If your belly feels the load, push the same meal back by 5 to 10 minutes.
Keep varying the timing up or down by 5 to 10 minutes till you get the nearest time to eat before experiencing any types of stomach issues.
2. Find out the nutritional needs of your running session
You should evaluate the number of calories you burn and the number of carbs you need for completing your run.
Accordingly, you can decide the number of carbs and calories you should load up for a running session. The nutritional needs may vary depending upon the pace and distance of your run. Remember that your body stores a fair amount of glycogen from your daily diet that is used during the workouts, so remember not to overload with calories and carbs.
You can use a calorie calculator to figure out the number of calories you burn. Given the glycogen stored in your muscles from each diet, the need to fill up-front won’t be more than some 500 to 600 calories before running even long distances akin to marathons.
3. Morning Runners
In individuals who run early morning, the levels of stored glycogen in the muscles is relatively lower as compared to those who run during the latter half of the day since you’ve not had anything for some 6 to 8 hours.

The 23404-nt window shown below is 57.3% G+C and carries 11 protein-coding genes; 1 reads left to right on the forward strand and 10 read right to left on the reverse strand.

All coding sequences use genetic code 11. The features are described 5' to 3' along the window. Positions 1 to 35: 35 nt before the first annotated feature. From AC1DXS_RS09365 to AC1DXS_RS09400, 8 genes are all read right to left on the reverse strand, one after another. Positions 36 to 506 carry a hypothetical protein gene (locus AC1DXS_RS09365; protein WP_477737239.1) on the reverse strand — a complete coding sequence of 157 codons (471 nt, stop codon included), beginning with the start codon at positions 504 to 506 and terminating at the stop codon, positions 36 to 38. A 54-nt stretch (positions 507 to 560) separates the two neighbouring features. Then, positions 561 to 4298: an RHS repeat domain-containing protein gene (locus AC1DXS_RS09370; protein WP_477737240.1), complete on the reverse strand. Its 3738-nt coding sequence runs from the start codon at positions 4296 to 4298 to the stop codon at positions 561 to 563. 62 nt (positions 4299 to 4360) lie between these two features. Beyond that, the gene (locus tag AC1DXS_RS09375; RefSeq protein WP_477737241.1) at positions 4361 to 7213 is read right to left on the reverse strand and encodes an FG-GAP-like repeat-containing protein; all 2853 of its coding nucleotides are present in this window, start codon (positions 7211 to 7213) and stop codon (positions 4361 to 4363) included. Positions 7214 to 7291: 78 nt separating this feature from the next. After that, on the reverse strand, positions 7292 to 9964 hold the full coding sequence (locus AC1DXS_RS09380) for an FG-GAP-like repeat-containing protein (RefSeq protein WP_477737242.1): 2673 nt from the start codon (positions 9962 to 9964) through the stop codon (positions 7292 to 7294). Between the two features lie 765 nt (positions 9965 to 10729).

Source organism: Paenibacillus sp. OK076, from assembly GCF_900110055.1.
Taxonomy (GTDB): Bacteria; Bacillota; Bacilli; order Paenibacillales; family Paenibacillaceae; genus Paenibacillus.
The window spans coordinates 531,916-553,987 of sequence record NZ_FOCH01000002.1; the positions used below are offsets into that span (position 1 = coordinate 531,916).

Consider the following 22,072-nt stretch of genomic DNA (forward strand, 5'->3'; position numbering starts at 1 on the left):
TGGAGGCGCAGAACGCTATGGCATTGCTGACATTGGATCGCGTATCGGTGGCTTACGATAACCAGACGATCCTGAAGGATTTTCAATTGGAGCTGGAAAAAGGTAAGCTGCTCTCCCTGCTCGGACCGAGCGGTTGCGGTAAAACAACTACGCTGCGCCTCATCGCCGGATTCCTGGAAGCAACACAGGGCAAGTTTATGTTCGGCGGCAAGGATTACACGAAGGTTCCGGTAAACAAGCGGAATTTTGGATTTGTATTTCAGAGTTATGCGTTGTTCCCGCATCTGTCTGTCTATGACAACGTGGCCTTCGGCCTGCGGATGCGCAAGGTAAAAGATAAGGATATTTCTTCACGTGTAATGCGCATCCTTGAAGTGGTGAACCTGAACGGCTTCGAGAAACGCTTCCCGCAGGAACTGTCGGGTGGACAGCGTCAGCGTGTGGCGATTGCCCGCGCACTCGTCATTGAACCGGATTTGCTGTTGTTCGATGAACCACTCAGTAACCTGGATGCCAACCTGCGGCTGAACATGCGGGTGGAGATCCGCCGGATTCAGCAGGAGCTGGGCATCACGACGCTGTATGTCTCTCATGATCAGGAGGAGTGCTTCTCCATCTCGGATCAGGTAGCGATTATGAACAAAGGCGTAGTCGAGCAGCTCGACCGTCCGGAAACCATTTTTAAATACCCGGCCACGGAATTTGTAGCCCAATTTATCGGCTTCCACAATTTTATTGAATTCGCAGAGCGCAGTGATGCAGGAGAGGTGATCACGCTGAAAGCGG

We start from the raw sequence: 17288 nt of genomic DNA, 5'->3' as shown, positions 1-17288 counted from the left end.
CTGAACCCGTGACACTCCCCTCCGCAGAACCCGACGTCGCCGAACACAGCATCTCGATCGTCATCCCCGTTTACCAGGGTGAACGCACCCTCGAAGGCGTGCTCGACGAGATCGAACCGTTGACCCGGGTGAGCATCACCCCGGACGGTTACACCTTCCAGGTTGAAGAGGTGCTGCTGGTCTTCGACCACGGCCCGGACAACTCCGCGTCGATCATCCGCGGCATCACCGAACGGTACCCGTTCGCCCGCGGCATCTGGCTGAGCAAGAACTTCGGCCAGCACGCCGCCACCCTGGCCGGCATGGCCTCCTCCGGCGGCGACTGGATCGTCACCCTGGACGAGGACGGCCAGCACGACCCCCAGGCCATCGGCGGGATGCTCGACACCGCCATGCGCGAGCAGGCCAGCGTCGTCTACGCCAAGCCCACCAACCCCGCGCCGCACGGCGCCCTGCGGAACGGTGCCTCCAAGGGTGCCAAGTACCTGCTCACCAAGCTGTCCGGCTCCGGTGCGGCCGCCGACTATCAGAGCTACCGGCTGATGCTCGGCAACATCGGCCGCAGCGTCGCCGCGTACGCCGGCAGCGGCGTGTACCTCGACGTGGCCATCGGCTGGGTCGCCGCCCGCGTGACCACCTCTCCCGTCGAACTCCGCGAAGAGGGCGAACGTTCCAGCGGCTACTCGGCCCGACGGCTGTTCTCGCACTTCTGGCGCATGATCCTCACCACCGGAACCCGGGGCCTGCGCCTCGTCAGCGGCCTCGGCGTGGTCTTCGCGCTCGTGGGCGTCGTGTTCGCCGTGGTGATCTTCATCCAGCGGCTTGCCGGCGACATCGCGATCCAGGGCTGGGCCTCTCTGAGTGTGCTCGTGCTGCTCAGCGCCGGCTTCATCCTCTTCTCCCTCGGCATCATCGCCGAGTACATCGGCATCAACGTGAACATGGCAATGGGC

You still don’t need to load much of carbs or calories early morning unless you’re up for a long-distance run.
4. Figure out foods to eat before running
An essential part of finding an excellent pre-run diet is to figure out a food that goes well through your digestive tract.
- Bananas are an excellent choice for a pre-run meal, though it may give hurt burn to a few people – so choose wisely.
- Avoid high fiber or fatty foods that stay long in your belly before getting digested.
- Prefer a good mix of complex and simple carbs with a small boost of protein to make you feel full.
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A Few Options Worth Trying
- Energy bars get digested easily. However, avoid diet protein bars, as they have low or no carbs.
- Energy bars such as a granola bar are natural, light, and filled with carbohydrates.
- Bananas are great for runners and offer the right blend of potassium and carbs.
- Oatmeal is rich in fiber and makes a great pre-run meal for those who can’t eat too close to a workout or running session.
- Toasts with jelly and peanut butter make a great medium snack option before running.
- Wheat bagel along with cream cheese or peanut butter provides a significant boost of protein.
- Granola and yogurt make a great blend of complex and simple carbs.
These are some great tips on what can make a great pre-run meal to boost performance, prevent cramps, and stay energized. While having a meal before running is a highly personalized aspect, these simple tips can help you figure out the optimum pre-run snack or meal for yourself.